Tuesday, May 17

I just discovered, in an inspired bout of time-wasting, that imdb.com has entries for the various international (per)mutations of Sesamee Street. Germany has Sesamstraße with characters named Zauberer Pepe, Flaschengeist, Schnorsch, Samson the Bear (maybe a relative of St. Corbinian), Opa Brass, Hexe Mümü (which sounds like some sort of Icelandic hemorrhoid cream), Mehmet (so I guess Vienna did fall in 1683), the spectacularly-named Sherlock Humbug, and someone named Schlemihl. Wait, wasn't he in The Tales of Hoffmann?

And, of course, the Krümelmonster, whom I hope has not yet been force-fed carrots by order of the steel-toed goody-two-shoes in Berlin.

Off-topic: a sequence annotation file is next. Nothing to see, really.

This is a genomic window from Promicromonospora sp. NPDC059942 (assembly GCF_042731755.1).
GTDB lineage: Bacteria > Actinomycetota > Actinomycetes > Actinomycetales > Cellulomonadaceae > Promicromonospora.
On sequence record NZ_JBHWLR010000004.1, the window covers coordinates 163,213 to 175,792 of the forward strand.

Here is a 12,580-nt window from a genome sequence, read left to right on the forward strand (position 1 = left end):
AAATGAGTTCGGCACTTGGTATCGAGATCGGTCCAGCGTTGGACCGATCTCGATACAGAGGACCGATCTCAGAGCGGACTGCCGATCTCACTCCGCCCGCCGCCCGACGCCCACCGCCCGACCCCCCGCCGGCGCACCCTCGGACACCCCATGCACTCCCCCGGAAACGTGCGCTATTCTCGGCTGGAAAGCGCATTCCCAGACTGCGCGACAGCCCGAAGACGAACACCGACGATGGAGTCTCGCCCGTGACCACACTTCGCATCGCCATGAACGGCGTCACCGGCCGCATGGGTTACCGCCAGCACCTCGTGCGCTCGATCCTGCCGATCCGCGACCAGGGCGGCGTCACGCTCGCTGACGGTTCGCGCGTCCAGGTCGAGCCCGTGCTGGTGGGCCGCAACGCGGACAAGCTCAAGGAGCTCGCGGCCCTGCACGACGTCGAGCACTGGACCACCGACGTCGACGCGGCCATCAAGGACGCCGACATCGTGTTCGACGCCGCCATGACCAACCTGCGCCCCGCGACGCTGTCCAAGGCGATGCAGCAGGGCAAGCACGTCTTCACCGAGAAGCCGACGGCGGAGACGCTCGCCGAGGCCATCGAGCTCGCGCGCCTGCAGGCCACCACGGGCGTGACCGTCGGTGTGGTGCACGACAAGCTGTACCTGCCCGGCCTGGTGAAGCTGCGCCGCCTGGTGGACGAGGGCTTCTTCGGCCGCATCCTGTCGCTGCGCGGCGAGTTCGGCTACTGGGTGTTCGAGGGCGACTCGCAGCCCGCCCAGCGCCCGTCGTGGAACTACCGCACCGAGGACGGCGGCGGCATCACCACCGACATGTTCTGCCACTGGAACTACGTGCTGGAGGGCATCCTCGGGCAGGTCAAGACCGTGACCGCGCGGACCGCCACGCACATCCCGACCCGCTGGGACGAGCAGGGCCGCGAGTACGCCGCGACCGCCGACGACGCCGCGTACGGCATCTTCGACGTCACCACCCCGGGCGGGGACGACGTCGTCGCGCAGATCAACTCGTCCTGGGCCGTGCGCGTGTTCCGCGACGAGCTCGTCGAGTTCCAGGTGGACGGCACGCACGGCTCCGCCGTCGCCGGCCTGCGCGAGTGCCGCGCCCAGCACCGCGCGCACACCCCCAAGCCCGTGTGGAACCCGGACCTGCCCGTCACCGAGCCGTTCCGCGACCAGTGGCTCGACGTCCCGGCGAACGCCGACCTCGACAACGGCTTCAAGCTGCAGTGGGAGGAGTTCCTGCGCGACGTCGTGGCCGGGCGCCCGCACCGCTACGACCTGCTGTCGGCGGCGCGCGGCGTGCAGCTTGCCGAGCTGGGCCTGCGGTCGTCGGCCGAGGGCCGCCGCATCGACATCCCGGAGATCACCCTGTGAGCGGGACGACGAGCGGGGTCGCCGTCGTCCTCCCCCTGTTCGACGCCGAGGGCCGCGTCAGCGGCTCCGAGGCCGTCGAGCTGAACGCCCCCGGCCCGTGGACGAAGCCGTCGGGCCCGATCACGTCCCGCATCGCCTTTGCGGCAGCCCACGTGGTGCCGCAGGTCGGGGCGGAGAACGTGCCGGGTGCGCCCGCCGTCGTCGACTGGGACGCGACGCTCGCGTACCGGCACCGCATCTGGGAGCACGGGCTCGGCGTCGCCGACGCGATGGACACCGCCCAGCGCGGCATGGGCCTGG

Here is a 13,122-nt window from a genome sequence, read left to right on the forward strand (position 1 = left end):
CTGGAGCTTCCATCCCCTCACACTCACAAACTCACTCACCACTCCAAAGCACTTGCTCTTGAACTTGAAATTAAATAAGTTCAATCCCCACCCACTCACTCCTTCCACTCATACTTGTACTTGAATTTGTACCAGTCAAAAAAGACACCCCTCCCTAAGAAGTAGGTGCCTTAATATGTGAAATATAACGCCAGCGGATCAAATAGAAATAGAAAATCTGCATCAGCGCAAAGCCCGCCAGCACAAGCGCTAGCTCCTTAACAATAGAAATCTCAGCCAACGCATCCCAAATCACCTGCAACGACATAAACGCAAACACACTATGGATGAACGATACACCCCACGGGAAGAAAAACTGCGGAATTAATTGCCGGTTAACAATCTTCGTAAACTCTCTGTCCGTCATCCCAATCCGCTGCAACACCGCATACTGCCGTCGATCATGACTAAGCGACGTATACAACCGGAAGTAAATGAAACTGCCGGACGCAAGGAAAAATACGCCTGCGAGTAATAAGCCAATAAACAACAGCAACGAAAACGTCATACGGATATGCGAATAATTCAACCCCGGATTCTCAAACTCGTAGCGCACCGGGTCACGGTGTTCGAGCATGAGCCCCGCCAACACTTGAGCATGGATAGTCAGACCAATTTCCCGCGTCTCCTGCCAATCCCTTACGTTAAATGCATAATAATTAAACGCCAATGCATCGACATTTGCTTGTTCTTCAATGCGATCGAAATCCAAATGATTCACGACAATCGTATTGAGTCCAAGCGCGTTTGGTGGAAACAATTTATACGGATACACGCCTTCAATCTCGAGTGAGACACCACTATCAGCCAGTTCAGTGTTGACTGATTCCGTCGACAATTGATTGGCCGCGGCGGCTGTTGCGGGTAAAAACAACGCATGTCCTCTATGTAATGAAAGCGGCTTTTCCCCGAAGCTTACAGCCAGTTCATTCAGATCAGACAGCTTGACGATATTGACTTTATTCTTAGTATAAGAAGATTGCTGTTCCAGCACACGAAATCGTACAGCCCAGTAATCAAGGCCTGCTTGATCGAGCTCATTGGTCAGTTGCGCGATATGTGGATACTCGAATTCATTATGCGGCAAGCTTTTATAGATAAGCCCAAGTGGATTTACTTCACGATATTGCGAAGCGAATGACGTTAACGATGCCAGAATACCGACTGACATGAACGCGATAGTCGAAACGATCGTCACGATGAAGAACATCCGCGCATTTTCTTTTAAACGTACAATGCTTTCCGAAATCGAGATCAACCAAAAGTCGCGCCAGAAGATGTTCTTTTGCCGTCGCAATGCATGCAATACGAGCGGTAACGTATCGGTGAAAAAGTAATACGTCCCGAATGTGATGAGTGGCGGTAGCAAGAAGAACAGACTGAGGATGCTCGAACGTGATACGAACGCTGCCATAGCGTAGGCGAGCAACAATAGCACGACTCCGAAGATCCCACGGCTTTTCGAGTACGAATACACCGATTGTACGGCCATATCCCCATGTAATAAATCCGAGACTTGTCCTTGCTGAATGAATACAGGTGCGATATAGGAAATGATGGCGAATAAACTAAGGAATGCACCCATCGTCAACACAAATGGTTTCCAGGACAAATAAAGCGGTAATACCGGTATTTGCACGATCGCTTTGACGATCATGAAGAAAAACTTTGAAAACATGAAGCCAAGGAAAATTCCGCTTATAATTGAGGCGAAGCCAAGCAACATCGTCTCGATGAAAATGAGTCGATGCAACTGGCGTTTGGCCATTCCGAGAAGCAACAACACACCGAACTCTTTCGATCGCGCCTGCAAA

The list of names just gets more and more...peculiar, at least from my own rube North American perspective. Funga Funga and Garibaldo the Bird at Brazil's Vila Sésamo; the Lebanese Iftah ya Simsim with Nim-Nim, Fil-Fil and Guy Smiley (you didn't know he was Lebanese, did you? Him and Danny Thomas); the Dutch Sesamstraat's Téévéé Monster (sounds like a Hopi katchina), Doctor Nobelprijs, Koekiemonster (well, duh...just so long as he doesn't crave anything else in Amsterdam) and Marga Praatgraag; Takalani Sesame, produced in Sotho, Zulu and Afrikaans; and then there's Moshe Ufnik and Kipi ben Kipod on Israel's Rechov Sumsum.

That being said, the true prize-winner has to be a character on the cast list of Spain's Barrio Sésamo named Don Pimpón. I don't care what it means, that doesn't sound good in any language.

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